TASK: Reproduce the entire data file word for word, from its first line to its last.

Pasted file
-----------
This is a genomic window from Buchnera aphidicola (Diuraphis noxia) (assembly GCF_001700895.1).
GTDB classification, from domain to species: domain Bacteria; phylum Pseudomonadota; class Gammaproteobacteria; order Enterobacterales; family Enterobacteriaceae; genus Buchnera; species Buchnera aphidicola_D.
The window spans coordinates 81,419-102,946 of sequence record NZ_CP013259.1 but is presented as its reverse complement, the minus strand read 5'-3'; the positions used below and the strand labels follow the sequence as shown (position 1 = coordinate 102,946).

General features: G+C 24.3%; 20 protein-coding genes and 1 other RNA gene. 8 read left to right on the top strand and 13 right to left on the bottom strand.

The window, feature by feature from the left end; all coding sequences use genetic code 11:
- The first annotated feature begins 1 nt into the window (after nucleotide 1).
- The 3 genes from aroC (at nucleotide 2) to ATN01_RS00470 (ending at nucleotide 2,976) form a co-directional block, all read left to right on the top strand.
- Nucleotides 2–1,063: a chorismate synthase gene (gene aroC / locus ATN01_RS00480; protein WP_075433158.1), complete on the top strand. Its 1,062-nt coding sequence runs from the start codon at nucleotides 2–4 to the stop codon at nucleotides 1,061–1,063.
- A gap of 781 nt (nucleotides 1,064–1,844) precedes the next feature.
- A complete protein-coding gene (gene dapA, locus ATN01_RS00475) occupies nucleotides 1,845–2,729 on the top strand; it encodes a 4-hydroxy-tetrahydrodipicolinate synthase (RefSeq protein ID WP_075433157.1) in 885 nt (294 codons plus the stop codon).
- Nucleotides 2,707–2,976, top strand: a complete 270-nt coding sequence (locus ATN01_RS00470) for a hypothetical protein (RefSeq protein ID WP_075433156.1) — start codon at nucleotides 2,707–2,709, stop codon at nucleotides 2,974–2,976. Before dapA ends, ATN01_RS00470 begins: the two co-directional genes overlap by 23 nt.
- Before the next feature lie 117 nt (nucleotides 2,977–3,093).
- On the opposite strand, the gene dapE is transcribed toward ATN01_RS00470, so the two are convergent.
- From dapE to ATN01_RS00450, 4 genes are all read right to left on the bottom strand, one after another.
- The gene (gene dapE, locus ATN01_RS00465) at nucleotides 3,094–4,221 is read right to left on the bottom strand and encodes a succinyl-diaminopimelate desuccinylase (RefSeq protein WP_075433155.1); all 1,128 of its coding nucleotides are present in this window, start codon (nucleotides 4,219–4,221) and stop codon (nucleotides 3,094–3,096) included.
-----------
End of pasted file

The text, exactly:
This is a genomic window from Buchnera aphidicola (Diuraphis noxia) (assembly GCF_001700895.1).
GTDB classification, from domain to species: domain Bacteria; phylum Pseudomonadota; class Gammaproteobacteria; order Enterobacterales; family Enterobacteriaceae; genus Buchnera; species Buchnera aphidicola_D.
The window spans coordinates 81,419-102,946 of sequence record NZ_CP013259.1 but is presented as its reverse complement, the minus strand read 5'-3'; the positions used below and the strand labels follow the sequence as shown (position 1 = coordinate 102,946).

General features: G+C 24.3%; 20 protein-coding genes and 1 other RNA gene. 8 read left to right on the top strand and 13 right to left on the bottom strand.

The window, feature by feature from the left end; all coding sequences use genetic code 11:
- The first annotated feature begins 1 nt into the window (after nucleotide 1).
- The 3 genes from aroC (at nucleotide 2) to ATN01_RS00470 (ending at nucleotide 2,976) form a co-directional block, all read left to right on the top strand.
- Nucleotides 2–1,063: a chorismate synthase gene (gene aroC / locus ATN01_RS00480; protein WP_075433158.1), complete on the top strand. Its 1,062-nt coding sequence runs from the start codon at nucleotides 2–4 to the stop codon at nucleotides 1,061–1,063.
- A gap of 781 nt (nucleotides 1,064–1,844) precedes the next feature.
- A complete protein-coding gene (gene dapA, locus ATN01_RS00475) occupies nucleotides 1,845–2,729 on the top strand; it encodes a 4-hydroxy-tetrahydrodipicolinate synthase (RefSeq protein ID WP_075433157.1) in 885 nt (294 codons plus the stop codon).
- Nucleotides 2,707–2,976, top strand: a complete 270-nt coding sequence (locus ATN01_RS00470) for a hypothetical protein (RefSeq protein ID WP_075433156.1) — start codon at nucleotides 2,707–2,709, stop codon at nucleotides 2,974–2,976. Before dapA ends, ATN01_RS00470 begins: the two co-directional genes overlap by 23 nt.
- Before the next feature lie 117 nt (nucleotides 2,977–3,093).
- On the opposite strand, the gene dapE is transcribed toward ATN01_RS00470, so the two are convergent.
- From dapE to ATN01_RS00450, 4 genes are all read right to left on the bottom strand, one after another.
- The gene (gene dapE, locus ATN01_RS00465) at nucleotides 3,094–4,221 is read right to left on the bottom strand and encodes a succinyl-diaminopimelate desuccinylase (RefSeq protein WP_075433155.1); all 1,128 of its coding nucleotides are present in this window, start codon (nucleotides 4,219–4,221) and stop codon (nucleotides 3,094–3,096) included.